Claire Winick grew up in what she describes as “a strong Jewish household.” Her maternal grandfather, Mayer Lurie, was a rabbi and cantor in a North Philadelphia synagogue. The family was kosher. They observed holidays with large gatherings.
Winick never questioned her religion, she said.
“It was just this feeling of Judaism throughout my life,” the Cheltenham resident added.
The girl carried those traditions forward when she became a woman with her own household. For her two children, daughter Eden and son Richard, there was synagogue membership, a kosher diet and extended family meals every Passover.
Winick remains a member at the Conservative Congregation Adath Jeshurun today. She’s been there for more than 50 years.
But for this committed Jewish woman, simply maintaining a Jewish household was not enough. For the last 38 years, Winick has devoted her time to strengthening Ben-Gurion University of the Negev in Israel.
The school was introduced in 1969 to help build up the Negev region, a desert that comprises more than 60% of Israel’s territory. The Jewish state’s first prime minister, David Ben-Gurion, believed that the future of the country was in the region. Ben-Gurion University specializes in neuroscience, cybersecurity and other fields of study.
Americans for Ben-Gurion University is a U.S.-based nonprofit that raises money for the university. Winick has served as its Philadelphia-based director of development since 1985.
She estimates that she’s raised between $150 and $175 million for the school. She also helped start new Americans for Ben-Gurion University chapters in Washington, D.C., South Jersey and Atlantic County, New Jersey. Ben-Gurion University has increased its student body from about 5,000 students to more than 20,000 during her time as director of development.
Winick has been to Israel 18 times.
“I call myself a Negevist,” she said.
Winick has no plans to stop doing this work. She loves it. She also knows how to do it.
Her job is to get more people involved. One person is not just one person, according to Winick. He or she has family, friends and a wide circle. Winick is planning the organization’s annual fundraiser for Nov. 5 at Har Zion Temple in Penn Valley.
“The more people involved, the more funds you raise,” she said.
Winick also believes that the university helps build “a movement around a vision for 21st-century Zionism.”
“We’re pointing out what’s right about Israel,” she explained. “We’re focusing on institutions like BGU that are producing research not only for the betterment of Israel but for the world.”
It’s a grand mission. It’s also not one that Winick discovered overnight. She started her Jewish organizational work as a young mother. A neighbor introduced her to Women’s American ORT, the organization was created around the turn of the 19th century to help Jewish kids who faced discrimination in Russia.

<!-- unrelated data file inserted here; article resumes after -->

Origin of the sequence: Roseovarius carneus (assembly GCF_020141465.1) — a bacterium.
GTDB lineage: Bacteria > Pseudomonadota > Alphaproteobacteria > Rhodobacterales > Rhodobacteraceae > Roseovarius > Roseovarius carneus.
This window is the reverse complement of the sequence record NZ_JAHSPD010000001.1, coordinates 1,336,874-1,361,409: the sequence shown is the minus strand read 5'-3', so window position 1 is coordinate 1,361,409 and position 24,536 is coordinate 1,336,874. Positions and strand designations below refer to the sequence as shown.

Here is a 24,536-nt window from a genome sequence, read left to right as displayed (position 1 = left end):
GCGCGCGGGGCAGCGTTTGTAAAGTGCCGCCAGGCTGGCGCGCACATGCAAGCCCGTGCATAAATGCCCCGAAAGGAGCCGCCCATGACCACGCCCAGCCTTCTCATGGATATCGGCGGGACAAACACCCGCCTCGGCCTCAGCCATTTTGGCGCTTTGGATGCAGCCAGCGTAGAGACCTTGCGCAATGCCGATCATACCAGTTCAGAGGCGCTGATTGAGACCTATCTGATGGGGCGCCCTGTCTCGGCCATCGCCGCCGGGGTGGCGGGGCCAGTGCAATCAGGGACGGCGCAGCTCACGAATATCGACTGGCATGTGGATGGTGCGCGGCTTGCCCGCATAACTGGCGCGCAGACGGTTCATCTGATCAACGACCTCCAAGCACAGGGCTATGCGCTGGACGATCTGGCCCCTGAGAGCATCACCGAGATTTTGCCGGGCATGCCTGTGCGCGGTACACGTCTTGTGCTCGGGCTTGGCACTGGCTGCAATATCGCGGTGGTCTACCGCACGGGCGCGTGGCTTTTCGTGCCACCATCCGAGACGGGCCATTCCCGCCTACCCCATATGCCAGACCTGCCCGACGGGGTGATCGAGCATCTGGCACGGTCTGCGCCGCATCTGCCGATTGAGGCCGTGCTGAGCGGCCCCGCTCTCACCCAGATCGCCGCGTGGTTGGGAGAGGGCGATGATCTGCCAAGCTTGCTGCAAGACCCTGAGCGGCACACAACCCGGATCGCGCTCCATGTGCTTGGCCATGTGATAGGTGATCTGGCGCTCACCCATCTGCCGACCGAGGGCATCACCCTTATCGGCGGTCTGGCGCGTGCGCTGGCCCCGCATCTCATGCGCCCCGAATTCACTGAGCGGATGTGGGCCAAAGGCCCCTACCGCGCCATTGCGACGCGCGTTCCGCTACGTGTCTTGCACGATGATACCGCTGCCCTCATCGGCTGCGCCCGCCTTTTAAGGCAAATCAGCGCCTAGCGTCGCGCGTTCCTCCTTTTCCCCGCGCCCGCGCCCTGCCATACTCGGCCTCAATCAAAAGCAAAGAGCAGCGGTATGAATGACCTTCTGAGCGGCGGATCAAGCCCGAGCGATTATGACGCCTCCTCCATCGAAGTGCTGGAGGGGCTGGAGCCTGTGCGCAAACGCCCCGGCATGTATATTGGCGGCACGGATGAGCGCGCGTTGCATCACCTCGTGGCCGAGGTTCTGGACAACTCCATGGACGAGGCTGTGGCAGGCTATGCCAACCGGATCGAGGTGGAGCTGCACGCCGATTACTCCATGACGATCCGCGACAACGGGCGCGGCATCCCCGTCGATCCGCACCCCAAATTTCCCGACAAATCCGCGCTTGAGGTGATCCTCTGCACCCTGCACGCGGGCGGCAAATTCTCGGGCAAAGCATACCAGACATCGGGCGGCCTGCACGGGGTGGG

It offered vocational training and built schools. Later, it started building schools in Israel after the Jewish state was founded.
Winick believed in this mission. And as she began to help the organization, she figured out what she was good at: starting new chapters. The Cheltenham resident planned fundraising events to help open 10 new chapters of Women’s American ORT.
“I felt like I was doing something for the Jewish community,” she said.
But she wanted to do more. She rose to the rank of president of the Philadelphia region. Then she became a member of the organization’s national board of directors. After a decade, Winick learned about an open position as director of the women’s division of Israel Bonds in Philadelphia. She worked there for seven years before joining American Associates, Ben-Gurion University of the Negev, the organization’s name at the time.
“I love this work. I’m really blessed with good health and high energy,” she said. “The people I work with in this community are so important to me and such amazing people that it adds such a dimension to my life.”
Winick’s daughter, Eden Aaronson, has followed her example. Aaronson works as the director of programs at the Jewish Family and Children’s Service chapter in Mercer County, New Jersey.
But perhaps more importantly, Aaronson and her brother, Richard Winick, maintained Jewish households and synagogue memberships with their families.
“It’s vital and it’s urgent that our young people feel Jewish and act Jewishly,” Winick said. “It’s urgent because of what we’re facing including the horrible antisemitism that’s all over.”
Winick’s three grandchildren are in their 20s and still “finding their way,” she said. The grandmother is worried about the world they’re growing up in.
“I think often about how they’ll find a partner and how they’ll live their lives,” she said. “Life is not easy for young people these days.”